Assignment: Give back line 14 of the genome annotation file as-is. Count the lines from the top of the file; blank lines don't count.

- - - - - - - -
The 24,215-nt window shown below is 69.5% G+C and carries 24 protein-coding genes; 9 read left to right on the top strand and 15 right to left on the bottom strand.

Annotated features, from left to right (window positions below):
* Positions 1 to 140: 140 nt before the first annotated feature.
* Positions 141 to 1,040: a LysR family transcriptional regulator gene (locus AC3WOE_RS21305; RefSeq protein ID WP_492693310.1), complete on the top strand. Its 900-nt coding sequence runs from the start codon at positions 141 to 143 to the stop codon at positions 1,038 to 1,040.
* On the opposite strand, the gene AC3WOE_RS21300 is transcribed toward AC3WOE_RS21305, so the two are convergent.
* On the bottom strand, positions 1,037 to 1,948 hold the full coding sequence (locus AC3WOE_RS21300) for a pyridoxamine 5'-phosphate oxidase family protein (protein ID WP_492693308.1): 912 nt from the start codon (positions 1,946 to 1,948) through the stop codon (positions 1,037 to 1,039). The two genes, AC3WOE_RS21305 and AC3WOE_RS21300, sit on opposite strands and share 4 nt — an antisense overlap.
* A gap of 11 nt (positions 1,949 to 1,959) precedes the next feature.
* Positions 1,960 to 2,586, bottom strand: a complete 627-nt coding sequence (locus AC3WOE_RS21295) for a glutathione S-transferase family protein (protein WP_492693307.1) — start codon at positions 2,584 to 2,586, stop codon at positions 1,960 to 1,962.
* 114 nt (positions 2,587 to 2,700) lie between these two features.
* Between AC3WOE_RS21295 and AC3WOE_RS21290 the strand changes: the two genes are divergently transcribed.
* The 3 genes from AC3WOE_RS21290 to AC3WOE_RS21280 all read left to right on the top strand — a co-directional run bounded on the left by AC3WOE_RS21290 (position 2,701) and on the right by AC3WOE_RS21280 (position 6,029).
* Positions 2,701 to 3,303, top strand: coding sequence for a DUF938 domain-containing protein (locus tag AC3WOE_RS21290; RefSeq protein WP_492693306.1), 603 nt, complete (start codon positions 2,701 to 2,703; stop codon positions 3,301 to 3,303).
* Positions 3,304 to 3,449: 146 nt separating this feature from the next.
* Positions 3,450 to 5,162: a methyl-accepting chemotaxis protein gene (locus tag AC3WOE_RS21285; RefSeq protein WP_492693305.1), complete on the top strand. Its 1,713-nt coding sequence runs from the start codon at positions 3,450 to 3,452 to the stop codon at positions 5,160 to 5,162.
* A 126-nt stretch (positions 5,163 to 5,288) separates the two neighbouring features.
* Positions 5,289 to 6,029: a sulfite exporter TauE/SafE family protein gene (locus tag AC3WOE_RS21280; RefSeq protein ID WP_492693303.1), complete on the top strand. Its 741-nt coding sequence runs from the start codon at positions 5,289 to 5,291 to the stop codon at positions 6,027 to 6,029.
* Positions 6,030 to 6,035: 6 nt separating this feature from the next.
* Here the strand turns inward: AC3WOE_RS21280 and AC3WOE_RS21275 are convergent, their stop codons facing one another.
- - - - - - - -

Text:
* Positions 3,450 to 5,162: a methyl-accepting chemotaxis protein gene (locus tag AC3WOE_RS21285; RefSeq protein WP_492693305.1), complete on the top strand. Its 1,713-nt coding sequence runs from the start codon at positions 3,450 to 3,452 to the stop codon at positions 5,160 to 5,162.